Analysis for positioning a R&D-focus on "Building integrated Photovoltaic" in Austria
Aim of this study is to investigate if building integrated Photovoltaics (BIPV) can be developed and produced competitively in Austria. Analysing the current situation shows, the challenge for aesthetic PV lies in existing roofing structures, mainly due to the complexity of the roofs as well as frequently used superstructures. New technical solutions showing high flexibility in backing materials, colours, shapes and sizes are needed as well as flexible concepts for module connection.
The main topics for larger new buildings are innovative roof-top installations, shading, facade- integration and roof gardens with PV. Multi-functionality is not reached frequently, especially at roof-top installations.
Contents and goals
Established roof and façade-producer together with the PV industry should work on integrated, prefabricated PV facades and roof-elements, with the functionality of insulation, tightening, etc., additionally to the main purpose of PV elements, the production of electricity. For 2017 a global turnover of 2,4 billion USD is expected for BIPV.
Methods and Treatment
Concerning the positioning of a R&D program for BIPV, many industries could be identified as possible participants in a BIPV value chain.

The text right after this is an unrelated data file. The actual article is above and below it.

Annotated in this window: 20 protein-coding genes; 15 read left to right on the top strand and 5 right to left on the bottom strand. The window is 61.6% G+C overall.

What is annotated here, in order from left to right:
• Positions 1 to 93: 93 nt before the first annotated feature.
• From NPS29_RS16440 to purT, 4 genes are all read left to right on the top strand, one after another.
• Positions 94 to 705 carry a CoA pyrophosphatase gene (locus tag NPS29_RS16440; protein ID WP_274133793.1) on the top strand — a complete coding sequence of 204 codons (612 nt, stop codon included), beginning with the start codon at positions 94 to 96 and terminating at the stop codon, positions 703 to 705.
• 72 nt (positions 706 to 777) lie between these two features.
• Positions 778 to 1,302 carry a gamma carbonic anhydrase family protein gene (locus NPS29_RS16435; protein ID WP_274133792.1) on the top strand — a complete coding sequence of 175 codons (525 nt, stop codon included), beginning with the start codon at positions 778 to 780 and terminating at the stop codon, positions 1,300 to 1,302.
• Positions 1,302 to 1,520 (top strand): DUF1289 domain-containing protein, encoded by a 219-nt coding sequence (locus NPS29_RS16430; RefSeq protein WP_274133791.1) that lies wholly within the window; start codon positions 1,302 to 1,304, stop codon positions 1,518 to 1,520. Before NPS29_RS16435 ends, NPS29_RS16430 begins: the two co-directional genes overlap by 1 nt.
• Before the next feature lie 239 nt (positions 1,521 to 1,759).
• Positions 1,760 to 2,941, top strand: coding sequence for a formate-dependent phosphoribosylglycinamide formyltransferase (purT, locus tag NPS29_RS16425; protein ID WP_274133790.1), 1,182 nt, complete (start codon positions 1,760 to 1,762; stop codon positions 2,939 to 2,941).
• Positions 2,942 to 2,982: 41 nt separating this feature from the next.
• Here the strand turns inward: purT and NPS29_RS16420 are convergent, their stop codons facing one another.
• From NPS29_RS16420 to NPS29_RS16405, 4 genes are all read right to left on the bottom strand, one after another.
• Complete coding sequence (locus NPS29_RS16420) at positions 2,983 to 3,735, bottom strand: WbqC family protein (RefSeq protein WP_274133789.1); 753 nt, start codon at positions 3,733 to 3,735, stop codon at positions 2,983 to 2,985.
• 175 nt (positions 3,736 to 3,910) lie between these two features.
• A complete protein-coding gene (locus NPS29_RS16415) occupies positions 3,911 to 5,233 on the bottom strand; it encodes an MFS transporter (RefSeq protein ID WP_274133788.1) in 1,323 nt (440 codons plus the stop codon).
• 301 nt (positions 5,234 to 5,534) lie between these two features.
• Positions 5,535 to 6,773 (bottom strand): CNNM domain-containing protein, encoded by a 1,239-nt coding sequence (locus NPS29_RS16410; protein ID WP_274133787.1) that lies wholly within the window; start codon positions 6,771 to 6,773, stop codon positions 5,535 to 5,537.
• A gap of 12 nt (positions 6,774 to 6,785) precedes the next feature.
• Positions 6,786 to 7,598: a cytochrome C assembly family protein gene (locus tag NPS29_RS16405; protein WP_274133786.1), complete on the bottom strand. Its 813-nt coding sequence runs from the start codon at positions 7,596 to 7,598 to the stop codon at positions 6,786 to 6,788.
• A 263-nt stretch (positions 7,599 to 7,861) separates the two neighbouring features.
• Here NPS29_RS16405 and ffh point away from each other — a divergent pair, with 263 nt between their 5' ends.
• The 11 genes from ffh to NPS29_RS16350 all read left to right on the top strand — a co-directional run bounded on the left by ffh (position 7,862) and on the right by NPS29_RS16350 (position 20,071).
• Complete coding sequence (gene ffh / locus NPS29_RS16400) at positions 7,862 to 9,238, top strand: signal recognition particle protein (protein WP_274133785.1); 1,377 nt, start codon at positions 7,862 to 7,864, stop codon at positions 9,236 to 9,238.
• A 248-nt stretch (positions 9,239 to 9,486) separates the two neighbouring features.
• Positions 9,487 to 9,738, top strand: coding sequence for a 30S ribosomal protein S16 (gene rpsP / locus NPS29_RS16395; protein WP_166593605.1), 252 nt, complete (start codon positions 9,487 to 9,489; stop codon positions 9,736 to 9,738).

Since there are no Austrian producers of solar silicon and cells, the Austrian industry can end up with a maximum of 75% of the total revenue of a GIPV system. Research in Austria is well positioned for BIPV, there are some globally well performing industries and some start-up companies.
The final SWOT analysis shows as strengths the existence of a small but strong industry, which could theoretically work in GIPV, as well as the active and via the PV Technology platform well-coordinated PV innovation.
High price differences to standard PV, existing standards and building regulations as well as the lack of support measures for GIPV are seen as the main risks. Market-subsidies, significantly higher than for standard PV, would be extremely supportive in order to put R&D results into practice.
A BIPV R&D program should be defined comprehensively: beside material/cell/module research the topic light and energy-management in the urban area, development of new business models as well as education and training for all stakeholders are recommended. BIPV demo projects respectively a national BIPV-wide-range test with scientific monitoring would significantly accelerate the innovation circle.
Hubert Fechner - Technikum Wien
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